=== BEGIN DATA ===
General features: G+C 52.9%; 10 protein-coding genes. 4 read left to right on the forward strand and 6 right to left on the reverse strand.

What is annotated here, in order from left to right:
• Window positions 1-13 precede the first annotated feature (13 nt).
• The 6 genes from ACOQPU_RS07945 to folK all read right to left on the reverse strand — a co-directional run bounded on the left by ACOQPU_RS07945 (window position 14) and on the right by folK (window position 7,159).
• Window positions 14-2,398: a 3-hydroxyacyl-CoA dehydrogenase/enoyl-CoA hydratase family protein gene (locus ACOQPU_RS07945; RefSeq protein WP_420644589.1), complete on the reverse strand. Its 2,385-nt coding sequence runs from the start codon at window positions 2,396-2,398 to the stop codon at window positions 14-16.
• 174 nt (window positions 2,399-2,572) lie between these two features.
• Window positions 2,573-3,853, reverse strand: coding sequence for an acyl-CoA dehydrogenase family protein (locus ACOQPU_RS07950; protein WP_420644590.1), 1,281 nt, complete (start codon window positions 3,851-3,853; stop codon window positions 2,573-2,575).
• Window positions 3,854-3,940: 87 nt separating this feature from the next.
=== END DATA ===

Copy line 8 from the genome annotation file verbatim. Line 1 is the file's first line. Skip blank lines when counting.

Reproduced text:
• Window positions 3,854-3,940: 87 nt separating this feature from the next.